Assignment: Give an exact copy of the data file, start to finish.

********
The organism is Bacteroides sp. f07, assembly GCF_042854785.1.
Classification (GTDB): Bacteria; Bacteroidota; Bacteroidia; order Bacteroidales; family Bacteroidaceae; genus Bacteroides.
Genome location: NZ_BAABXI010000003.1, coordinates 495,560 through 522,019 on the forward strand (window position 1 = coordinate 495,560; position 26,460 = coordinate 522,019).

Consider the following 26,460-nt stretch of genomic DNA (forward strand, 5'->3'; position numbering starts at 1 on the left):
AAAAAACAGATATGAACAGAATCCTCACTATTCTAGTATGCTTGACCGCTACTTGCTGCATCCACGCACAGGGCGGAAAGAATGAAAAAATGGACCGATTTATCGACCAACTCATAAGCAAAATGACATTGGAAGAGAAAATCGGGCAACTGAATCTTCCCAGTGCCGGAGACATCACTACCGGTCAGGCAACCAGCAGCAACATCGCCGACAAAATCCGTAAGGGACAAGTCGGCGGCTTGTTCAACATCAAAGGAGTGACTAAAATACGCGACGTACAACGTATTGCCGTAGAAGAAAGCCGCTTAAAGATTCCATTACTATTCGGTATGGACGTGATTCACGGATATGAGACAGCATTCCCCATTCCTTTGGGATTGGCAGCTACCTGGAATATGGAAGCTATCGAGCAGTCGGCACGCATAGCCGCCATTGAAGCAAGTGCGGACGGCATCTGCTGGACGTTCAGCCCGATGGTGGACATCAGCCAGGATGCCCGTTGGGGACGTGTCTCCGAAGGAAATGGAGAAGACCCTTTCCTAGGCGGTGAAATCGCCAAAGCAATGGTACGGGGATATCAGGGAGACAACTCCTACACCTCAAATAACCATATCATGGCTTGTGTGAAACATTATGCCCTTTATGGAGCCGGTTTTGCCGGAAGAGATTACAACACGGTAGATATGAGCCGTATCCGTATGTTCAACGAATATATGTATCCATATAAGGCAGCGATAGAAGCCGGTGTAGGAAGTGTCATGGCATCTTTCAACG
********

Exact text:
The organism is Bacteroides sp. f07, assembly GCF_042854785.1.
Classification (GTDB): Bacteria; Bacteroidota; Bacteroidia; order Bacteroidales; family Bacteroidaceae; genus Bacteroides.
Genome location: NZ_BAABXI010000003.1, coordinates 495,560 through 522,019 on the forward strand (window position 1 = coordinate 495,560; position 26,460 = coordinate 522,019).

Consider the following 26,460-nt stretch of genomic DNA (forward strand, 5'->3'; position numbering starts at 1 on the left):
AAAAAACAGATATGAACAGAATCCTCACTATTCTAGTATGCTTGACCGCTACTTGCTGCATCCACGCACAGGGCGGAAAGAATGAAAAAATGGACCGATTTATCGACCAACTCATAAGCAAAATGACATTGGAAGAGAAAATCGGGCAACTGAATCTTCCCAGTGCCGGAGACATCACTACCGGTCAGGCAACCAGCAGCAACATCGCCGACAAAATCCGTAAGGGACAAGTCGGCGGCTTGTTCAACATCAAAGGAGTGACTAAAATACGCGACGTACAACGTATTGCCGTAGAAGAAAGCCGCTTAAAGATTCCATTACTATTCGGTATGGACGTGATTCACGGATATGAGACAGCATTCCCCATTCCTTTGGGATTGGCAGCTACCTGGAATATGGAAGCTATCGAGCAGTCGGCACGCATAGCCGCCATTGAAGCAAGTGCGGACGGCATCTGCTGGACGTTCAGCCCGATGGTGGACATCAGCCAGGATGCCCGTTGGGGACGTGTCTCCGAAGGAAATGGAGAAGACCCTTTCCTAGGCGGTGAAATCGCCAAAGCAATGGTACGGGGATATCAGGGAGACAACTCCTACACCTCAAATAACCATATCATGGCTTGTGTGAAACATTATGCCCTTTATGGAGCCGGTTTTGCCGGAAGAGATTACAACACGGTAGATATGAGCCGTATCCGTATGTTCAACGAATATATGTATCCATATAAGGCAGCGATAGAAGCCGGTGTAGGAAGTGTCATGGCATCTTTCAACG